, Volume 187, Issue 1, pp 13–21

A method for single-session cocaine self-administration in the mouse

Original Investigation



Drug self-administration is a powerful method to measure the reinforcing effects of a drug, as well as to investigate behavioral, biochemical, and physiological effects of a drug specific to contingent delivery. With the spectrum of genetically modified mice available, there is a need for well-designed drug self-administration studies tailored for rapid completion of studies in mice.


We set out to develop a methodology in mice for obtaining high levels of cocaine self-administration during the first exposure to the drug.

Materials and methods

C57Bl/6J mice were trained to lever press for liquid reinforcer on a fixed ratio 1, then a progressive ratio (PR) schedule of reinforcement before intravenous self-administration of cocaine on a PR schedule.


Within a single 16-h session, each mouse self-administered either saline or 0.1, 0.3, 0.6, or 1.2 mg kg−1 infusion−1 of cocaine during four distinct 4-h subsessions. Mice showed a strong preference for cocaine vs saline, as demonstrated by higher breakpoints and greater preference for the active lever. Likewise, there was a dose-dependent increase in breakpoints obtained and in drug intake. Finally, animals receiving noncontingent cocaine pressed significantly less than mice self-administering the same dose of cocaine, indicating that a significant amount of active lever pressing is driven by drug-seeking and not the psychomotor-activating effects of cocaine alone.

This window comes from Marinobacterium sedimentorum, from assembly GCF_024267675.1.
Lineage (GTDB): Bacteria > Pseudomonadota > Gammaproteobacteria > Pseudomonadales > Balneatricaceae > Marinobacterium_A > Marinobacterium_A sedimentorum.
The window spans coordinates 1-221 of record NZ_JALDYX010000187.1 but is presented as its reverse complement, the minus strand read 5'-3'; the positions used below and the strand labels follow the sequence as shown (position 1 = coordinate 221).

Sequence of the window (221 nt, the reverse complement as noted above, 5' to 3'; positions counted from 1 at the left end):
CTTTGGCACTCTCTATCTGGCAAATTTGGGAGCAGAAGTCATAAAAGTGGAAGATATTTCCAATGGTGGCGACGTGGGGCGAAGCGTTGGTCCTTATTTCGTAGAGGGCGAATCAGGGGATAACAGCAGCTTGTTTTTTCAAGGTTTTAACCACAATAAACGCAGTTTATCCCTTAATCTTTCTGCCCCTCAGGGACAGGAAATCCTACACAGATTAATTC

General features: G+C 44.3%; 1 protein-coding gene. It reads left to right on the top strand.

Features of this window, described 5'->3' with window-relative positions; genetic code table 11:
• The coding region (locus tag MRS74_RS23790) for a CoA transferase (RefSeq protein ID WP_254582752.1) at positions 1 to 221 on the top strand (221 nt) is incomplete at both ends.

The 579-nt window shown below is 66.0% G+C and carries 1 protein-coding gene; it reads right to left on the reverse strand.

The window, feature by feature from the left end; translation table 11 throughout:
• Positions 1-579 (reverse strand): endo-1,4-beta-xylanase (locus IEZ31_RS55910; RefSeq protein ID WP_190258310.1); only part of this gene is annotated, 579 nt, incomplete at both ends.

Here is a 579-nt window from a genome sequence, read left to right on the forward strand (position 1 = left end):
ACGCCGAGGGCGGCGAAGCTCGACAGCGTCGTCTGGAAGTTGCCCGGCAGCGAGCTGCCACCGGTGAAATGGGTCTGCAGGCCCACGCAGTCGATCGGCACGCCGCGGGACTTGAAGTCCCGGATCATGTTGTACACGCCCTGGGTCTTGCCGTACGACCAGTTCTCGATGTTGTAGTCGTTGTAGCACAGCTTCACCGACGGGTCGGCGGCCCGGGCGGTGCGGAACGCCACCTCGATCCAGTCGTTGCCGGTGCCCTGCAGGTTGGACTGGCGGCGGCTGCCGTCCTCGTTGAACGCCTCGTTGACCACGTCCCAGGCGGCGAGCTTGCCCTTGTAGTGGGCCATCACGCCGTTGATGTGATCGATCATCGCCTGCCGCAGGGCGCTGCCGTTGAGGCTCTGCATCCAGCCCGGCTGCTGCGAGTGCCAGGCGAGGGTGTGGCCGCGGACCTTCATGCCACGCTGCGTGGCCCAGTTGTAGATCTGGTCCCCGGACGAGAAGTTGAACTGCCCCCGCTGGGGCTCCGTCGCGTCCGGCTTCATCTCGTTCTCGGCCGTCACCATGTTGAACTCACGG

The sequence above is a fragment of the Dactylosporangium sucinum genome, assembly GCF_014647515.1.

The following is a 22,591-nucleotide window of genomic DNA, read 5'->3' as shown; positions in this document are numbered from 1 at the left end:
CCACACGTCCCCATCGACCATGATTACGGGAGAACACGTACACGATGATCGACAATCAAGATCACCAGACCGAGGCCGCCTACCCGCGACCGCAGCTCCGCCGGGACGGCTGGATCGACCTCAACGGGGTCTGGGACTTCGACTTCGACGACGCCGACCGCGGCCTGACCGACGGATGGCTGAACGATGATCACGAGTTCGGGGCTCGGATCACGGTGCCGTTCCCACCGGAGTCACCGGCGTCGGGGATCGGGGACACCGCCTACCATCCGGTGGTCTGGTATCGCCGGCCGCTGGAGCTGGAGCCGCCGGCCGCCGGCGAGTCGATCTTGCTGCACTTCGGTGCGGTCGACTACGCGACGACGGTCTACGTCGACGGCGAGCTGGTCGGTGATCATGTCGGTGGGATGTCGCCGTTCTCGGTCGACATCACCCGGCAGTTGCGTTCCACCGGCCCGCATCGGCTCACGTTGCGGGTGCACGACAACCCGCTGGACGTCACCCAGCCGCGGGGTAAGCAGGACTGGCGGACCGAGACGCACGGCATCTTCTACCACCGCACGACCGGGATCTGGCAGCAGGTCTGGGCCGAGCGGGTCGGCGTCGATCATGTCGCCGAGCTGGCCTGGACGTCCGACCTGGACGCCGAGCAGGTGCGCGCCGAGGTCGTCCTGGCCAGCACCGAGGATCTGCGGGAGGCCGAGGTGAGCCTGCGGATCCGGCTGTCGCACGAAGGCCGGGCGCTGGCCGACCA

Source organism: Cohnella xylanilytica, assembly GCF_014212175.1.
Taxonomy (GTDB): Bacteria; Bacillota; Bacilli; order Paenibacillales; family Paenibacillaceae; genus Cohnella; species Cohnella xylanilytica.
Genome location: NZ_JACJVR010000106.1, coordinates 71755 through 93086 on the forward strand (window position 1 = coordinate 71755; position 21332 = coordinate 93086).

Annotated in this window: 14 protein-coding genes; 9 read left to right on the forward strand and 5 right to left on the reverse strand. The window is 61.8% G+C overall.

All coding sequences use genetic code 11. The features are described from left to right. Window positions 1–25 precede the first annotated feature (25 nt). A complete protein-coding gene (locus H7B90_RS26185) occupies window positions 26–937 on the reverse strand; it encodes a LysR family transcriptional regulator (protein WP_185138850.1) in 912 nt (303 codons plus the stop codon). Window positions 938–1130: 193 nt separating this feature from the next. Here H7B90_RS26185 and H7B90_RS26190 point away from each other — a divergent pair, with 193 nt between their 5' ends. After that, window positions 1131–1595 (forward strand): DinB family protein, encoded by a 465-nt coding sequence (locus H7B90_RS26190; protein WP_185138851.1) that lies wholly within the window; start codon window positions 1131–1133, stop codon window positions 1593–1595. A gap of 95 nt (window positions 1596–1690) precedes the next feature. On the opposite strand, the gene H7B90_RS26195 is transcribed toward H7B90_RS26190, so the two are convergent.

Mice will reach high breakpoints and cocaine intake during an initial exposure to cocaine. This method is well-suited to rapidly obtain progressive ratio cocaine self-administration in mice.


Cocaine Self-administration Mouse 



Fixed ratio




Progressive ratio


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Copyright information

© Springer-Verlag 2006

Authors and Affiliations

  1. 1.Department of Molecular Physiology and BiophysicsVanderbilt University Medical CenterNashvilleUSA
  2. 2.Center for Molecular NeuroscienceVanderbilt University Medical CenterNashvilleUSA
  3. 3.John F. Kennedy Center for Research on Human DevelopmentVanderbilt University Medical CenterNashvilleUSA

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